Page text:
California teacher's outing leads to investigation
March 25 2004 1:00 AM ET
The Camarillo Unified School District in Southern California launched an investigation this week into the private life of social studies teacher Ron Fanelle after he talked to some of his students about his recent marriage to his partner of 15 years, Randy Serak. Fanelle, who wed Serak on Valentine's Day in San Francisco, said the investigation began after several of his seventh- and eighth-grade students approached him about a rumor going around campus. "The kids walked in and there was a buzz about it," Fanelle told the Los Angeles Times on Monday. "They said, 'We heard you got married on Valentine's Day; is it true?' I said yes. They asked, 'Was it a man?' I said yes." Students then asked about his partner's name, their relationship, and the wedding. "I said, 'His name is Randy. It was a beautiful wedding. Any other questions?'" said Fanelle, who has taught in the district for five years.
Prompted by complaints from several parents, the school district decided to investigate the matter. "Our intent is to make sure we have all the facts and we preserve everyone's rights," said superintendent Tom Dase on Monday to the Times. "We're not investigating an individual, and we're certainly not investigating Mr. Fanelle because he's homosexual." One parent pulled his child out of Fanelle's class, and the father of another accused Fanelle of promoting a "pro-gay agenda." Fanelle, who insists he didn't broach the subject of being gay or his marriage, has filed a complaint against two teachers he believes helped spread the word to students about his homosexuality. Following strong remarks from parents at a March 7 school board meeting, the school district decided it could not ignore the parents' and students' concerns. "We're trying to teach appropriate behavior toward people's personal lives," said school board president Sandra Berg. "We're trying to set parameters and find out what the appropriate procedures would be for kids."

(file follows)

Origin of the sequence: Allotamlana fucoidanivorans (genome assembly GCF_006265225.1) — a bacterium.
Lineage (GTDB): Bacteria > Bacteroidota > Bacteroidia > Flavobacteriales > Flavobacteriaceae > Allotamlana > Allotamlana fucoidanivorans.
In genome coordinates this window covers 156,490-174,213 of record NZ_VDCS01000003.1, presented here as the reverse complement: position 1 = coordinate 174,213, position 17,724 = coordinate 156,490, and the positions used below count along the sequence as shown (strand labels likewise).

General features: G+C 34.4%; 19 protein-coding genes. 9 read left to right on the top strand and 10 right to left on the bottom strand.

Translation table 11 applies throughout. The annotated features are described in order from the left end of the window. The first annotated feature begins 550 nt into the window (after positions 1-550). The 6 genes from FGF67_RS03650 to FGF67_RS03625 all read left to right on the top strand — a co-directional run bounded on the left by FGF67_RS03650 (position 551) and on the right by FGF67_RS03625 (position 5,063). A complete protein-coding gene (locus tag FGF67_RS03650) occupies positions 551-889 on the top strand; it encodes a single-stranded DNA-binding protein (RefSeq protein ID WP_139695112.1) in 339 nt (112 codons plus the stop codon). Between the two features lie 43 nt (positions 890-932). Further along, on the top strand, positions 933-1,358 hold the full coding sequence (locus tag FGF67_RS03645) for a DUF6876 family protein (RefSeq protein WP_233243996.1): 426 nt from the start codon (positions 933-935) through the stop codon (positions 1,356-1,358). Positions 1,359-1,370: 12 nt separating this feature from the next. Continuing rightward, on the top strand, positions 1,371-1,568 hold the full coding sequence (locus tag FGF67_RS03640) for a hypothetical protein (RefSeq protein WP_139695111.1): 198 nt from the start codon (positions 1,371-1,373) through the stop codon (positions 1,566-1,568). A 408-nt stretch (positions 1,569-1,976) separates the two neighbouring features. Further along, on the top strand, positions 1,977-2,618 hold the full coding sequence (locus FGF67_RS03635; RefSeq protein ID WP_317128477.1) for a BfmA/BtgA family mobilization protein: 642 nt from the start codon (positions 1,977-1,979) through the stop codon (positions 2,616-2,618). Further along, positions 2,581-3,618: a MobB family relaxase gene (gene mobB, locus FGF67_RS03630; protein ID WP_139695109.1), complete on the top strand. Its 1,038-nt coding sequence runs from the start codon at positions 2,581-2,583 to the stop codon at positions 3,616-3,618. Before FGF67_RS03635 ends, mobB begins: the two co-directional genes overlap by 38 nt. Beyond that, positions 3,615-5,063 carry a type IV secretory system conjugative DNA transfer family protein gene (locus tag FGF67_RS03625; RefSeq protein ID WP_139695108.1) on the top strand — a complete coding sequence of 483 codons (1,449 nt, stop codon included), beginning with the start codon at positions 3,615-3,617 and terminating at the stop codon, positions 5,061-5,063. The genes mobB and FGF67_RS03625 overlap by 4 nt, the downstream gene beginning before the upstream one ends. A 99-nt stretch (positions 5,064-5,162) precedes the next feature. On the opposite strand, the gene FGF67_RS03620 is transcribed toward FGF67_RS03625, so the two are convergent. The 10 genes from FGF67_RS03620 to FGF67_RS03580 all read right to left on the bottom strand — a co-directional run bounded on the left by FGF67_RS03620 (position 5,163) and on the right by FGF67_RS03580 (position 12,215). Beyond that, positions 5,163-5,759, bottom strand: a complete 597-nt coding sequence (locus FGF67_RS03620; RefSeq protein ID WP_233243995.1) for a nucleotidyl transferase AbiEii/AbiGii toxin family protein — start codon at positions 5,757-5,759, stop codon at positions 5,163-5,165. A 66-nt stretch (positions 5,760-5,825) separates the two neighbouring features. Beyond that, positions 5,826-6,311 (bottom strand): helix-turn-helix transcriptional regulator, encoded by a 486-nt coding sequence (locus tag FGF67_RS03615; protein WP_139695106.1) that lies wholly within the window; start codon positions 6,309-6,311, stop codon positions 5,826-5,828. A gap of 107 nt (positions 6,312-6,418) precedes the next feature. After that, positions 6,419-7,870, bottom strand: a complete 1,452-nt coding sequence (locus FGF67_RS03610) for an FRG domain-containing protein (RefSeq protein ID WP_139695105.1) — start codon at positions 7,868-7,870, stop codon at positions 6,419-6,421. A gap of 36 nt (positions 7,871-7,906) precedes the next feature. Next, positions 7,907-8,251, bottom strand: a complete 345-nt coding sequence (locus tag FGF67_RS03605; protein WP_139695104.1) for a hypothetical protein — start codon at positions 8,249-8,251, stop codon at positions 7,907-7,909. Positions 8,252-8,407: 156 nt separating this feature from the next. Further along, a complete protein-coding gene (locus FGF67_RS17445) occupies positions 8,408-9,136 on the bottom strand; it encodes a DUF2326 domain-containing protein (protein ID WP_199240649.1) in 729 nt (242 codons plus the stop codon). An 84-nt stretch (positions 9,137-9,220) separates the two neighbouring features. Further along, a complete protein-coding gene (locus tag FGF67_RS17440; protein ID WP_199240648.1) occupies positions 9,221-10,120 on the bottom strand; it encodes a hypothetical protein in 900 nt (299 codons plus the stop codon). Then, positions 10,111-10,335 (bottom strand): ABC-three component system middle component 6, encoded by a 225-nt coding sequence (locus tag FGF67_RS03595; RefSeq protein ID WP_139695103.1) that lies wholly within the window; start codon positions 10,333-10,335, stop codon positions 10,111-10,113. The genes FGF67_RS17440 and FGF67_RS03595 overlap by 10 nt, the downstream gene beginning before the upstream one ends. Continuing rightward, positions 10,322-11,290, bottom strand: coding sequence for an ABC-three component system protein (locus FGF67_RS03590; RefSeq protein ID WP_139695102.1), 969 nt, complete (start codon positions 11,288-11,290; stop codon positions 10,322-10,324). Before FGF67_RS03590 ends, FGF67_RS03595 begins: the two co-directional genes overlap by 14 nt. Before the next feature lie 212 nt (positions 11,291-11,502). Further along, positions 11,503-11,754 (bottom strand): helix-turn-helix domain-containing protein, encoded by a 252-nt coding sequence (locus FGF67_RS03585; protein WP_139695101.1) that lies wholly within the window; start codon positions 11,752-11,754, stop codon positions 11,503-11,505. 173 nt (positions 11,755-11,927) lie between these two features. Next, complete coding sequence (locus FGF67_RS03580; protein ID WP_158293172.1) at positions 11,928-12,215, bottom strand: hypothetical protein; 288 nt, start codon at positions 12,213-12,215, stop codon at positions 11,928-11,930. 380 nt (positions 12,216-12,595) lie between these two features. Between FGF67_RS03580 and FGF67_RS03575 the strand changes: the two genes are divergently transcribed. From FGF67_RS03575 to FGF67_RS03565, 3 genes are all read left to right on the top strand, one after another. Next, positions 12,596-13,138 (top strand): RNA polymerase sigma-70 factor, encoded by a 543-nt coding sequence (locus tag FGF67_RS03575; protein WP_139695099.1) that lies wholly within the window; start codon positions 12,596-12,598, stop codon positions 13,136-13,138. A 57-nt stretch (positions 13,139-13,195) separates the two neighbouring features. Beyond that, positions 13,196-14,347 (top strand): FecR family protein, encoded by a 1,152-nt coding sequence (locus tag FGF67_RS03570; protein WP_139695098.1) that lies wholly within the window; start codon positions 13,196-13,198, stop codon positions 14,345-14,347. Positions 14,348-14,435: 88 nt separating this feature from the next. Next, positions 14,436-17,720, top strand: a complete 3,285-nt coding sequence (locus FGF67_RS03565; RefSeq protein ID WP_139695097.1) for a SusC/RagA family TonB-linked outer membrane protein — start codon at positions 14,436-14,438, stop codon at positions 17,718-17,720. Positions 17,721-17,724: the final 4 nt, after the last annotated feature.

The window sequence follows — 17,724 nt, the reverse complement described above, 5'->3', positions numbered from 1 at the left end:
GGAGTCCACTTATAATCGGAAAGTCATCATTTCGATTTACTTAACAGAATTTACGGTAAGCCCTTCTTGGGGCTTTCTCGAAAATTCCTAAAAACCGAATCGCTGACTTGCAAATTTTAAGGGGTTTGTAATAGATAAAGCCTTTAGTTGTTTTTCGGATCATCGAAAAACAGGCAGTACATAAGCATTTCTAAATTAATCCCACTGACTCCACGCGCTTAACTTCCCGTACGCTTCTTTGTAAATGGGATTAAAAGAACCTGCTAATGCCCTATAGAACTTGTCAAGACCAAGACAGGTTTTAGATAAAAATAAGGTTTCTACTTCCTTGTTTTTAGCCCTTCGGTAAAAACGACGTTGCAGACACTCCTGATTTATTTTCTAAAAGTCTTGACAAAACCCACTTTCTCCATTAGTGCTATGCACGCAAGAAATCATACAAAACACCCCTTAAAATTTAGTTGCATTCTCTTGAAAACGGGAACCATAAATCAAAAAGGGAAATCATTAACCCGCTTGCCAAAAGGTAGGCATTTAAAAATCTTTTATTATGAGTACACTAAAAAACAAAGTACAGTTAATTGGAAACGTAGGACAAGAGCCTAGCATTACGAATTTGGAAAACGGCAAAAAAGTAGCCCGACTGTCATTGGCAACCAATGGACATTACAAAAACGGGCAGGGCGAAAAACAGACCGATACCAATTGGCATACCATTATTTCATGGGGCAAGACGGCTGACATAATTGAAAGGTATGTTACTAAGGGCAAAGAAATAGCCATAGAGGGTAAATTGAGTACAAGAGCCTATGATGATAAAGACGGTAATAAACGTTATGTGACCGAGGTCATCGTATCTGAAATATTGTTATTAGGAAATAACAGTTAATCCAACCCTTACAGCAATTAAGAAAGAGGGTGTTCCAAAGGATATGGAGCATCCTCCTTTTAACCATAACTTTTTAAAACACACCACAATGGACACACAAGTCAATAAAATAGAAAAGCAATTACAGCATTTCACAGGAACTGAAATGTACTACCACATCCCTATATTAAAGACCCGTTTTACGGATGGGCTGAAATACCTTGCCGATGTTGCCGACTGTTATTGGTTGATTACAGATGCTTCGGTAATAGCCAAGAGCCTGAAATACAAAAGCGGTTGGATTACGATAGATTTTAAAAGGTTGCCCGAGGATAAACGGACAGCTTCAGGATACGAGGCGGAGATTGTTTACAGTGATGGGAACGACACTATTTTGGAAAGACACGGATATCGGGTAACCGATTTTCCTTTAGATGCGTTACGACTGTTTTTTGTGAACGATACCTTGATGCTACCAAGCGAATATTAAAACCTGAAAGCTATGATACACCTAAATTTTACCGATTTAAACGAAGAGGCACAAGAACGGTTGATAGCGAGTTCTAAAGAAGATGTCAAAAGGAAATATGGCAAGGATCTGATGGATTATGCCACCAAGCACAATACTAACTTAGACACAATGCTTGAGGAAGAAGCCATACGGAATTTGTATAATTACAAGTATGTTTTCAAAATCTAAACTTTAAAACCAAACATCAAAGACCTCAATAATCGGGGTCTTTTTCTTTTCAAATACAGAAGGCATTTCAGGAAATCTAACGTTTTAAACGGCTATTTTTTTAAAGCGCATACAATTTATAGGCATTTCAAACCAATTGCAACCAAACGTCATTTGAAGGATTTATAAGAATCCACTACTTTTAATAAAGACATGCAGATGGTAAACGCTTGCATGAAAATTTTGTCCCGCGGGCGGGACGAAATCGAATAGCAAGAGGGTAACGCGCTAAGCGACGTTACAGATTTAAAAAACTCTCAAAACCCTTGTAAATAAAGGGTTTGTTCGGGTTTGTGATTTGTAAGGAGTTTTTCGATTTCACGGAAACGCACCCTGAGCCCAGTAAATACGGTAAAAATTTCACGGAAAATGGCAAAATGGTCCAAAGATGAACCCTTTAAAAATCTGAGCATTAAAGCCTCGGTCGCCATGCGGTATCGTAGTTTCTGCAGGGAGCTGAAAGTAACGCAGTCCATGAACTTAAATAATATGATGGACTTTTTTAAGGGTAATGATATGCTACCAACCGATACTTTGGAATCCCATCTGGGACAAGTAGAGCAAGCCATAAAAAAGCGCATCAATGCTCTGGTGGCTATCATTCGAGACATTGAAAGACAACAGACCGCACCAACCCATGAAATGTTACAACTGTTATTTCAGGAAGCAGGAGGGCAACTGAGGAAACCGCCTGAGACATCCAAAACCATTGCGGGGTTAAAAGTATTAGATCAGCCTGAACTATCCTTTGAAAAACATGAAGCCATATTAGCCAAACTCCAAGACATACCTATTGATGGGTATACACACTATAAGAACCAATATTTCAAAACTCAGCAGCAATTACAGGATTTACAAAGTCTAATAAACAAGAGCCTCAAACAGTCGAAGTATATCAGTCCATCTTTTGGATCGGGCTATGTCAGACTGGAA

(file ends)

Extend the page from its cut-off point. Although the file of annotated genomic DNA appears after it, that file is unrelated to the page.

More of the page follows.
Meanwhile, many parents are showing their support for Fanelle and his recent outing. "I, for one, find nothing distressing whatsoever in a teacher indicating his or her sexual orientation to my children," wrote Elizabeth Rice in a letter to Principal Sara Davis, even though her son is not in Fanelle's class. "As I am sure you are aware, the angry voices you hear at Monte Vista do not speak for many of us. Indeed, I believe equally strongly that we should not continue the prejudice against, and denial of civil rights to, this minority group," wrote Rice. The Ventura County chapter of the California Teachers Association hired a lawyer to represent Fanelle. Additionally, Fanelle has contacted an attorney through the National Center for Lesbian Rights in San Francisco.
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